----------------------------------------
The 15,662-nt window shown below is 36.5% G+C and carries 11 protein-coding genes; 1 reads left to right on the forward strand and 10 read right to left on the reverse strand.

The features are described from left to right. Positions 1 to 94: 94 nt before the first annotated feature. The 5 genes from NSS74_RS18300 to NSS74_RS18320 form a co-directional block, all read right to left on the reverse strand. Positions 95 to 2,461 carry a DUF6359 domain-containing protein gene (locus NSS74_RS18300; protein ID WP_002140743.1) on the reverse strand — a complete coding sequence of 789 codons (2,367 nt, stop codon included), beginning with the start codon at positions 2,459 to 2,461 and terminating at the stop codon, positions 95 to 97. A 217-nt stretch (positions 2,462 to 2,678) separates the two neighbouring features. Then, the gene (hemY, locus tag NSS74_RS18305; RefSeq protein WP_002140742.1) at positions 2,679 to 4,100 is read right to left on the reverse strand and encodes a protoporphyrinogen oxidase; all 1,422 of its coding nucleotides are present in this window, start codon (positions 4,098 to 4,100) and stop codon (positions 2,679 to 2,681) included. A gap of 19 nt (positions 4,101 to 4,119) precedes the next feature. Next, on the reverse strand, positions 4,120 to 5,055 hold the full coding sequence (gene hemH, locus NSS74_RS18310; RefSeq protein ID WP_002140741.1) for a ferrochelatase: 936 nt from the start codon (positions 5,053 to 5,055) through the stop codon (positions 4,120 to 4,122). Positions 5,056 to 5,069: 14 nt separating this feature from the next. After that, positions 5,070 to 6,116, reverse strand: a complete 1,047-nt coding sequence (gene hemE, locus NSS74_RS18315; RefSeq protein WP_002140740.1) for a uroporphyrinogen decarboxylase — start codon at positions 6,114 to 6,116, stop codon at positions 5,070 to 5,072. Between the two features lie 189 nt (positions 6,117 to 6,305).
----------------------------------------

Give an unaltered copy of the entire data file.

The 15,662-nt window shown below is 36.5% G+C and carries 11 protein-coding genes; 1 reads left to right on the forward strand and 10 read right to left on the reverse strand.

The features are described from left to right. Positions 1 to 94: 94 nt before the first annotated feature. The 5 genes from NSS74_RS18300 to NSS74_RS18320 form a co-directional block, all read right to left on the reverse strand. Positions 95 to 2,461 carry a DUF6359 domain-containing protein gene (locus NSS74_RS18300; protein ID WP_002140743.1) on the reverse strand — a complete coding sequence of 789 codons (2,367 nt, stop codon included), beginning with the start codon at positions 2,459 to 2,461 and terminating at the stop codon, positions 95 to 97. A 217-nt stretch (positions 2,462 to 2,678) separates the two neighbouring features. Then, the gene (hemY, locus tag NSS74_RS18305; RefSeq protein WP_002140742.1) at positions 2,679 to 4,100 is read right to left on the reverse strand and encodes a protoporphyrinogen oxidase; all 1,422 of its coding nucleotides are present in this window, start codon (positions 4,098 to 4,100) and stop codon (positions 2,679 to 2,681) included. A gap of 19 nt (positions 4,101 to 4,119) precedes the next feature. Next, on the reverse strand, positions 4,120 to 5,055 hold the full coding sequence (gene hemH, locus NSS74_RS18310; RefSeq protein ID WP_002140741.1) for a ferrochelatase: 936 nt from the start codon (positions 5,053 to 5,055) through the stop codon (positions 4,120 to 4,122). Positions 5,056 to 5,069: 14 nt separating this feature from the next. After that, positions 5,070 to 6,116, reverse strand: a complete 1,047-nt coding sequence (gene hemE, locus NSS74_RS18315; RefSeq protein WP_002140740.1) for a uroporphyrinogen decarboxylase — start codon at positions 6,114 to 6,116, stop codon at positions 5,070 to 5,072. Between the two features lie 189 nt (positions 6,117 to 6,305).